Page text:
British singer Morrissey, former frontman of The Smiths, has called on the Indonesian government to immediately close down a zoo in eastern Java that has been described as a 'death camp' for animals.
The Surabaya Zoo has come under fire many times over the ill treatment and care of its animals, 500 of which died there in 2010 and 2011.
A letter written by animal rights activist Morrissey was made available to the AFP news service by the People for the Ethical Treatment of Animals.
It was addressed to the Forestry Minister Zulkifli Hasan and was delivered before the singer delivered a solo performance in Jakarta last week.
It said: "Your ministry called for a change at the Surabaya Zoo, but no improvements have been made," the vegetarian and animal rights activist wrote in the letter, made available to AFP by the People for the Ethical Treatment of Animals.
"There can be no justification for seemingly endless debates and delays while animals continue to suffer and die. Please take immediate action to close the Surabaya Zoo and transfer its animals to more suitable environments."
Emaciated tigers and 180 pelicans packed so tightly in one cage that they cannot move were also reportedly found.
According to reports in the Daily Mail, there have also been persistent suspicions that members of the staff at Surabaya Zoo are also involved in illegal wildlife trafficking.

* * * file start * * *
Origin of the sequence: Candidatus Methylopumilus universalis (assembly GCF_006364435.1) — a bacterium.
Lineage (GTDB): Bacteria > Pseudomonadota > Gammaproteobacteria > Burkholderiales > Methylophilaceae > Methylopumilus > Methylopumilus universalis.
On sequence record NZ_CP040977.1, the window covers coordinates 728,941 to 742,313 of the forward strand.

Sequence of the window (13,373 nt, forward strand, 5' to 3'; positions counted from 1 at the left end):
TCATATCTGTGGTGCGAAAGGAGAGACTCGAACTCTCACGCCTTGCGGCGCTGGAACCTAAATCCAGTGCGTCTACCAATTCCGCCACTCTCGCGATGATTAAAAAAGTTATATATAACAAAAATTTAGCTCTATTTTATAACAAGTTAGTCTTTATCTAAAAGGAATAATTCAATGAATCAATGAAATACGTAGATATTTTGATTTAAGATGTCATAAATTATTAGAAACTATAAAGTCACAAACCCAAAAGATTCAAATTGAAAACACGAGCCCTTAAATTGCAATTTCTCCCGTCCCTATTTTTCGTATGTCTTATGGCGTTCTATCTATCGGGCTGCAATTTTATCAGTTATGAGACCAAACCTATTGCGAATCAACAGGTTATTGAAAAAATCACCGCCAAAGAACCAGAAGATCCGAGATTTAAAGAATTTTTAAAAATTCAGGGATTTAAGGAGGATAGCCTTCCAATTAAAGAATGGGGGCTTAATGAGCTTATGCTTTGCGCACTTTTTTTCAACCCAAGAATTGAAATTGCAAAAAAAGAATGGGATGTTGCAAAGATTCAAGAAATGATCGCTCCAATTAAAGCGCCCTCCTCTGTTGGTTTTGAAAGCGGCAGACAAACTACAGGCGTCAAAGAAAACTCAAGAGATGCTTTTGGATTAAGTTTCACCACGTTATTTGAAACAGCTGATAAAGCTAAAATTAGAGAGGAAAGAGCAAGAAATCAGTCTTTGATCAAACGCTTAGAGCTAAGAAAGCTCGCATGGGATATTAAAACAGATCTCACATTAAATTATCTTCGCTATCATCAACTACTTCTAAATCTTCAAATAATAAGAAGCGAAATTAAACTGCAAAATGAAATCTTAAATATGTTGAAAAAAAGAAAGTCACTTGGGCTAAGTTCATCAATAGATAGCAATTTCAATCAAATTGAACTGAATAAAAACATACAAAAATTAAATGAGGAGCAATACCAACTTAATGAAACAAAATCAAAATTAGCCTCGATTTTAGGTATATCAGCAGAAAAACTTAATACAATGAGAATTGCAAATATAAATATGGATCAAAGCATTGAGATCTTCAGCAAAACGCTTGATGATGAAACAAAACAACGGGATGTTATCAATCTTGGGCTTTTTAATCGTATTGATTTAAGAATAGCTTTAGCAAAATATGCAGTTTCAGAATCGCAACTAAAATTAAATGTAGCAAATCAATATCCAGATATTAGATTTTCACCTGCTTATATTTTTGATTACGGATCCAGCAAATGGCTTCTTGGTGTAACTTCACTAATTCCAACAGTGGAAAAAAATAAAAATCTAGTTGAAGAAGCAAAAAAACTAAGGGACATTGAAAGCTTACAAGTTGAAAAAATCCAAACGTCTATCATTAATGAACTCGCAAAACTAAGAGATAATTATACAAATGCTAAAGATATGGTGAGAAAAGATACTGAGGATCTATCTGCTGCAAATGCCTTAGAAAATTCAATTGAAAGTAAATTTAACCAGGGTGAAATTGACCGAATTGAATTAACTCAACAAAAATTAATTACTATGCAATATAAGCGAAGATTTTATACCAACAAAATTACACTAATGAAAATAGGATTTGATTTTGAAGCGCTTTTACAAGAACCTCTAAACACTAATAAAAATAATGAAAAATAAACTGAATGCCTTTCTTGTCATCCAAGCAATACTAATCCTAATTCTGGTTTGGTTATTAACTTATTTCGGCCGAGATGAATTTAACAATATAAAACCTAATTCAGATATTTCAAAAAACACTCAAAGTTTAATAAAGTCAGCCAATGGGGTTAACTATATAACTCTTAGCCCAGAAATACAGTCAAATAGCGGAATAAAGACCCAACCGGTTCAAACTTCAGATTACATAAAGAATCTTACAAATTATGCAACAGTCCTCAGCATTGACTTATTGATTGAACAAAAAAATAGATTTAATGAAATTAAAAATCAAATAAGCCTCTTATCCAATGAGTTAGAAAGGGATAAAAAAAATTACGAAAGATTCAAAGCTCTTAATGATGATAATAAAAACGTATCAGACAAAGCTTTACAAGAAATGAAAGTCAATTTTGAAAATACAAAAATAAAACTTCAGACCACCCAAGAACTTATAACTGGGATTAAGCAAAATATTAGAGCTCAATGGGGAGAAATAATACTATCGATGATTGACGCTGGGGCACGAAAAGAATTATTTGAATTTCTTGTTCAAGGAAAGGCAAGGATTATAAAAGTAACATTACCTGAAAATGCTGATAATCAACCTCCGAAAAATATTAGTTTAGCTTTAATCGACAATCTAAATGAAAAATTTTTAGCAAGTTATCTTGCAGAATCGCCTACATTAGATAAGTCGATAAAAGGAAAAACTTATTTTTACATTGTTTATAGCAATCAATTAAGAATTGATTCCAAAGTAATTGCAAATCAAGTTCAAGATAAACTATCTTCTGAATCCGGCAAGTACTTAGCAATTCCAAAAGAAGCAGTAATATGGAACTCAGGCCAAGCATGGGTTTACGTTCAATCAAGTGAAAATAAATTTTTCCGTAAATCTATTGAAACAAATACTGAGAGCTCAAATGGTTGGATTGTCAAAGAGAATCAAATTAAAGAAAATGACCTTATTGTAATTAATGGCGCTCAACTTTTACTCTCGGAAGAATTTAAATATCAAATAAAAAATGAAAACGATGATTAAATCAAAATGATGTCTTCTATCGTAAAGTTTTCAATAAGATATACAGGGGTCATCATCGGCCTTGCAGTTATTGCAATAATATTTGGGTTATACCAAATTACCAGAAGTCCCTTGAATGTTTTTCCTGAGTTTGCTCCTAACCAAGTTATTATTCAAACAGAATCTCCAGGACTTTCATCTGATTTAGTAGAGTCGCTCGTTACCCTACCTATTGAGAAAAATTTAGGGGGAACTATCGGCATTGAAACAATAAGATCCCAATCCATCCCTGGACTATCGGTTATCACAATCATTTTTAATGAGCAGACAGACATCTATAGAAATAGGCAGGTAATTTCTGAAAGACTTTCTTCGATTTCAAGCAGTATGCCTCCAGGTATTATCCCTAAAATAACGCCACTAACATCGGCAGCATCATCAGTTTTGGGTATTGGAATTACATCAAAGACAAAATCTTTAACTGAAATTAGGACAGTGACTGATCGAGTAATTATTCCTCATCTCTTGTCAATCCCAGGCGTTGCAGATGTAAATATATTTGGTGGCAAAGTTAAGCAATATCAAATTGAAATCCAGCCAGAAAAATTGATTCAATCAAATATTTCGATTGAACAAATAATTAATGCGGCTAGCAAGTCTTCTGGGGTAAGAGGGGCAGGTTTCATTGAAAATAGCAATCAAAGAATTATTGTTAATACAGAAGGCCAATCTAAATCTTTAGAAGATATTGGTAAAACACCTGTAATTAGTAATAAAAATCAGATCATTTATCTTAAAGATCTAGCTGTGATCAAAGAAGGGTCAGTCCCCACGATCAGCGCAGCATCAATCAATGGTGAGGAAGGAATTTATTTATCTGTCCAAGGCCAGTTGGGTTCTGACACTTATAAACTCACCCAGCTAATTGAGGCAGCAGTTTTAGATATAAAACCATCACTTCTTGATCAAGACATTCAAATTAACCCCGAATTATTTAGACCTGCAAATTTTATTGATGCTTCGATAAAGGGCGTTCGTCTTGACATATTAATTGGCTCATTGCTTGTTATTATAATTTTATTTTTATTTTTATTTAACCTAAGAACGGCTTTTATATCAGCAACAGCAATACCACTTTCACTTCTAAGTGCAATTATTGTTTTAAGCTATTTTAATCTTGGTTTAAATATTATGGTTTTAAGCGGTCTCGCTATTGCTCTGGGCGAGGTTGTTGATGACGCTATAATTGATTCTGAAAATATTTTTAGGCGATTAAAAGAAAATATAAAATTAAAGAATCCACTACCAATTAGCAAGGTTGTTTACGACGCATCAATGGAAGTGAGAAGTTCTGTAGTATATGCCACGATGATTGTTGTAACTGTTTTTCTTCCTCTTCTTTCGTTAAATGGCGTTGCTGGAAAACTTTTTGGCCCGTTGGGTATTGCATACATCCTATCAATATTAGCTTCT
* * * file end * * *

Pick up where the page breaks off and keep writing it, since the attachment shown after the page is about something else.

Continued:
The Associated Press reports that sixteen tigers are kept in a prison-like row of concrete cages, and one white tiger who has been at the zoo 20 years is covered by skin lesions and is unable to stand up properly.
After the death of Kilwon the giraffe, Tim Phillips, campaigns director at Animal Defenders International, also called for the closure of the zoo.
He said: "This was a tragic, pointless and painful death of an animal living in miserable conditions," he said. "With all the natural wonders and beauty of Indonesia you have to ask why such a horrible exhibit is allowed to continue where animals live and die in miserable pens."
But the Forestry Ministry told AFP that the problems at the zoo had been "overblown", and there were no plans to close it down.
Tim Phillips added: "Tourists and locals need to turn their back on these unnatural exhibitions, and instead enjoy the country's natural flora and fauna, and support genuine conservation projects helping animals in the wild.
"Establishments like this do nothing for conservation nor animal welfare and, as can be seen from recent tragic incidents, the animals are utterly vulnerable. Surabaya Zoo should be closed."
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